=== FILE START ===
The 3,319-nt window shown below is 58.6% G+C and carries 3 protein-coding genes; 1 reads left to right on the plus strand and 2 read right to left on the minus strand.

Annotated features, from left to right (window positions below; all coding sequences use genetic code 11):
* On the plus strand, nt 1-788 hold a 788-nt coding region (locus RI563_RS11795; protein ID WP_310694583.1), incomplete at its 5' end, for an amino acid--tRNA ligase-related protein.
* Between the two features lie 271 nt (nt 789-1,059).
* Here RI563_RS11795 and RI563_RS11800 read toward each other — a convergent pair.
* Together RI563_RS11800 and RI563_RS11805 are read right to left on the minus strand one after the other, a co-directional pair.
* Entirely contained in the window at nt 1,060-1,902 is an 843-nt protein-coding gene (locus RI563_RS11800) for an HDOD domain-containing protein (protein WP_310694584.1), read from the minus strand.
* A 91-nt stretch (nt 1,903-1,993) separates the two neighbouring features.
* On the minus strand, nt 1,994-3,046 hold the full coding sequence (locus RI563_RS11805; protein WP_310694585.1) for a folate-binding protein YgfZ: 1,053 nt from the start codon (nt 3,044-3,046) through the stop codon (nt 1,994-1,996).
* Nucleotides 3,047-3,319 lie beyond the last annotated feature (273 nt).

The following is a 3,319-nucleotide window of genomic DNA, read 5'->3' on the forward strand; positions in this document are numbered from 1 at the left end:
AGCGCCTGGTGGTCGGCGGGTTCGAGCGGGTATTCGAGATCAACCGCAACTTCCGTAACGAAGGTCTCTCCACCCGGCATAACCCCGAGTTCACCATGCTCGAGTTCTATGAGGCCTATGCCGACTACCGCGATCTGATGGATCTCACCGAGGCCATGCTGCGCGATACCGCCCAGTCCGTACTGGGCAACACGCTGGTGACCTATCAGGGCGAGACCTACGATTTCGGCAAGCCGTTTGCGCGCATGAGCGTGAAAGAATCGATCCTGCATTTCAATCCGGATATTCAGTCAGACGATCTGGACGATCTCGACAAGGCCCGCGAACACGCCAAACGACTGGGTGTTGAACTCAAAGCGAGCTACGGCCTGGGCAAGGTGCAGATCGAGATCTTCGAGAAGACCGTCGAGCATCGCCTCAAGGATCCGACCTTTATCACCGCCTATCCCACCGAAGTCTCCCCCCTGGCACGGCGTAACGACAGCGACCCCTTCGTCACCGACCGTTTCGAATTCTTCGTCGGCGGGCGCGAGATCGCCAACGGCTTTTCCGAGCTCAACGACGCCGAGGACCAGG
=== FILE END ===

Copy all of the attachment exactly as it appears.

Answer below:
The 3,319-nt window shown below is 58.6% G+C and carries 3 protein-coding genes; 1 reads left to right on the plus strand and 2 read right to left on the minus strand.

Annotated features, from left to right (window positions below; all coding sequences use genetic code 11):
* On the plus strand, nt 1-788 hold a 788-nt coding region (locus RI563_RS11795; protein ID WP_310694583.1), incomplete at its 5' end, for an amino acid--tRNA ligase-related protein.
* Between the two features lie 271 nt (nt 789-1,059).
* Here RI563_RS11795 and RI563_RS11800 read toward each other — a convergent pair.
* Together RI563_RS11800 and RI563_RS11805 are read right to left on the minus strand one after the other, a co-directional pair.
* Entirely contained in the window at nt 1,060-1,902 is an 843-nt protein-coding gene (locus RI563_RS11800) for an HDOD domain-containing protein (protein WP_310694584.1), read from the minus strand.
* A 91-nt stretch (nt 1,903-1,993) separates the two neighbouring features.
* On the minus strand, nt 1,994-3,046 hold the full coding sequence (locus RI563_RS11805; protein WP_310694585.1) for a folate-binding protein YgfZ: 1,053 nt from the start codon (nt 3,044-3,046) through the stop codon (nt 1,994-1,996).
* Nucleotides 3,047-3,319 lie beyond the last annotated feature (273 nt).

The following is a 3,319-nucleotide window of genomic DNA, read 5'->3' on the forward strand; positions in this document are numbered from 1 at the left end:
AGCGCCTGGTGGTCGGCGGGTTCGAGCGGGTATTCGAGATCAACCGCAACTTCCGTAACGAAGGTCTCTCCACCCGGCATAACCCCGAGTTCACCATGCTCGAGTTCTATGAGGCCTATGCCGACTACCGCGATCTGATGGATCTCACCGAGGCCATGCTGCGCGATACCGCCCAGTCCGTACTGGGCAACACGCTGGTGACCTATCAGGGCGAGACCTACGATTTCGGCAAGCCGTTTGCGCGCATGAGCGTGAAAGAATCGATCCTGCATTTCAATCCGGATATTCAGTCAGACGATCTGGACGATCTCGACAAGGCCCGCGAACACGCCAAACGACTGGGTGTTGAACTCAAAGCGAGCTACGGCCTGGGCAAGGTGCAGATCGAGATCTTCGAGAAGACCGTCGAGCATCGCCTCAAGGATCCGACCTTTATCACCGCCTATCCCACCGAAGTCTCCCCCCTGGCACGGCGTAACGACAGCGACCCCTTCGTCACCGACCGTTTCGAATTCTTCGTCGGCGGGCGCGAGATCGCCAACGGCTTTTCCGAGCTCAACGACGCCGAGGACCAGG